Ph.D. students are pretty much expected to be low on cash.
After all, according to the National Center for Education Statistics, the average price of a year of graduate school at a public university is $US10,408, and at a private school is $US21,955. Considering that a Ph.D. program takes years to complete, that typically means shelling out a ton of cash and/or living on meager stipends, particularly in the underfunded humanities fields.
But nine students in North Carolina — eight from Duke University and one from the University of North Carolina at Chapel Hill — have taken an unusual step to lessen the pain on their wallets: They’re sharing a bank account.
The Chronicle of Higher Education profiles the students, some of whom call themselves the “Duke Collective,” and explains that the group, made of literature and English students, pools their money for each member to access as needed.
The account includes funds from their stipends (about $US21,500 at Duke, or $US27,000 including a summer stipend, and $US15,200 in the case of UNC Chapel Hill), and from outside jobs, as well as tax refunds and even gifts from family members. There are no formal rules, and each member may contribute and withdraw as he or she would like.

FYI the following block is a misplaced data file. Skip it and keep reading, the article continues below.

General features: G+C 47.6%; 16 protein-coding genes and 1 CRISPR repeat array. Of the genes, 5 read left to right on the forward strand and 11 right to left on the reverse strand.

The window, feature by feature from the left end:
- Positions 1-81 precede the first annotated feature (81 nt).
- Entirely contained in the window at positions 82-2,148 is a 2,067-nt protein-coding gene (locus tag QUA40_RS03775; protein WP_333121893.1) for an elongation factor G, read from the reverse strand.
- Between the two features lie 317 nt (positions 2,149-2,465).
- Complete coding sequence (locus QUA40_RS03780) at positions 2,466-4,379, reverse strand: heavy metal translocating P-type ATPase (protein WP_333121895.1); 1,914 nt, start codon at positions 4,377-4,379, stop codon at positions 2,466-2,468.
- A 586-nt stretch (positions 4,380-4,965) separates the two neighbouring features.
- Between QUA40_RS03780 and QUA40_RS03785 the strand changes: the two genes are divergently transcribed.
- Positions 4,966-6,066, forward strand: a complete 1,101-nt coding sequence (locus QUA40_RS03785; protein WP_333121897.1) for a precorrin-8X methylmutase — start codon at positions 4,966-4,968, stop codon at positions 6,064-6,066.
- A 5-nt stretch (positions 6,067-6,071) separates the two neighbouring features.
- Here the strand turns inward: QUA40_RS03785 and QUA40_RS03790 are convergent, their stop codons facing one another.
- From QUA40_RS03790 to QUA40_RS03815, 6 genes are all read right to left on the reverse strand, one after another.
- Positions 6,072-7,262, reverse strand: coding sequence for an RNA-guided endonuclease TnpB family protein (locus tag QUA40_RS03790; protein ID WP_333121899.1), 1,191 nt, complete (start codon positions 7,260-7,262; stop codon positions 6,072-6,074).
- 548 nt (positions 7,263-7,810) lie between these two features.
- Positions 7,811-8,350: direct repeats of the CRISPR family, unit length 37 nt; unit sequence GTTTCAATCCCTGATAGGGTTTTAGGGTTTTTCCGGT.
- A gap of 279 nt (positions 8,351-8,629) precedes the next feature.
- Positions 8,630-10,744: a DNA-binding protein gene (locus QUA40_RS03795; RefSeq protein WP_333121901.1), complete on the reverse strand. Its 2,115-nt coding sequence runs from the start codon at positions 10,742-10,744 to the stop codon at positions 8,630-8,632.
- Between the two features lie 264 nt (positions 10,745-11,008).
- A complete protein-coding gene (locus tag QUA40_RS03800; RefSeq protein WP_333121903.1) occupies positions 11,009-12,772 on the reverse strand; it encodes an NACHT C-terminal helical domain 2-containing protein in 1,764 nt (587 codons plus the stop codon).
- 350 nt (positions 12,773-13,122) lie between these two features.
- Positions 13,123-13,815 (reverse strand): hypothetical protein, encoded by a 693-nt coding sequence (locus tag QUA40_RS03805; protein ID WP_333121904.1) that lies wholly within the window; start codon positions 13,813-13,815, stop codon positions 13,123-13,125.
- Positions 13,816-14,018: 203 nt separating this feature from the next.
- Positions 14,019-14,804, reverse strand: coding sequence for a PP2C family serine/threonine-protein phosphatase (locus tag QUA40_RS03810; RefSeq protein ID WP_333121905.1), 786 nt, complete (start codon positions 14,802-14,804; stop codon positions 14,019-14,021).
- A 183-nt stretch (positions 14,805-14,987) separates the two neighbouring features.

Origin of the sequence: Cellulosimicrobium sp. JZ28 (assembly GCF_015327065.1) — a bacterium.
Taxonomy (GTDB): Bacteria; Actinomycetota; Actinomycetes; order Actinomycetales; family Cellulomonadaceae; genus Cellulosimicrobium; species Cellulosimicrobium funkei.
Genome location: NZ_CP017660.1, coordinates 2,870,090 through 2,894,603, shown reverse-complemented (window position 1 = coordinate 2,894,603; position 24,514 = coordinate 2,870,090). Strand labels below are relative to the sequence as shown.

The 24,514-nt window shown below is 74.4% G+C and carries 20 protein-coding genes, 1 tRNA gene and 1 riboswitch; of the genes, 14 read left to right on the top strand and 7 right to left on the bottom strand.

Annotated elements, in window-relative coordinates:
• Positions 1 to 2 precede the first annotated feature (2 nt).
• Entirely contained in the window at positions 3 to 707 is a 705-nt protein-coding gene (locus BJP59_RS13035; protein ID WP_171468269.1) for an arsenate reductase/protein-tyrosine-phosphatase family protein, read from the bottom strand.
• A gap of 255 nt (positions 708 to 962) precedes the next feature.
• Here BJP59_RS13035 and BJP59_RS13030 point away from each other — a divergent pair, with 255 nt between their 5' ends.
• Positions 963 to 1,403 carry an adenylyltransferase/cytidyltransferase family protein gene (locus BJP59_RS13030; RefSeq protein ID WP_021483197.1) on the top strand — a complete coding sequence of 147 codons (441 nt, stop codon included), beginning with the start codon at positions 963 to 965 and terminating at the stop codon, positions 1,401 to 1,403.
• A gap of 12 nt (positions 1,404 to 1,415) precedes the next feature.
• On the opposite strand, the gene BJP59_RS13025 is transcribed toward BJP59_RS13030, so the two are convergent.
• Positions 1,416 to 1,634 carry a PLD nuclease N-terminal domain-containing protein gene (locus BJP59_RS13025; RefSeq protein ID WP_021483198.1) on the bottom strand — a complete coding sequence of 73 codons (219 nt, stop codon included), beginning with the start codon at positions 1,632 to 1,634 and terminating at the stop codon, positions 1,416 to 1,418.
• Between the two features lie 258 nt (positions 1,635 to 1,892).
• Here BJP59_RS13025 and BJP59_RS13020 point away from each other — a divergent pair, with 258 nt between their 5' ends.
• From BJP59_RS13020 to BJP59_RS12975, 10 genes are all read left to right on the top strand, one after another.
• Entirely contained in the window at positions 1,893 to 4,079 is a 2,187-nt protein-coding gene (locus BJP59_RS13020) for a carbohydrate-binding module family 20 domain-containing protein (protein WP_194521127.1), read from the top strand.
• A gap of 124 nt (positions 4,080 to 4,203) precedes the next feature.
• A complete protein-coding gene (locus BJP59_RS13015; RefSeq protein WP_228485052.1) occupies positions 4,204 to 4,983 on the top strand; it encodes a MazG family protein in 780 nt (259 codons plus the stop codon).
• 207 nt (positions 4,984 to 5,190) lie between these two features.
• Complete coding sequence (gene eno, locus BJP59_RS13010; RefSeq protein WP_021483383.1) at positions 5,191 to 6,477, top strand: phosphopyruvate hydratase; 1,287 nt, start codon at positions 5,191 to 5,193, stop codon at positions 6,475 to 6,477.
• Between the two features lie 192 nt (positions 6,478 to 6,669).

The money is spent on everything from groceries to plane tickets to a car for group use, and one student tells the Chronicle that “it’s a better way to live your life.”
While combining money doesn’t create more, it allows each member to have peace of mind should sudden costs arise — although the group hasn’t discussed what would happen in the case of a major bill, like a medical emergency.
Without worrying about affording day-to-day living, the students explain, they can better concentrate on their studies and graduating quickly.
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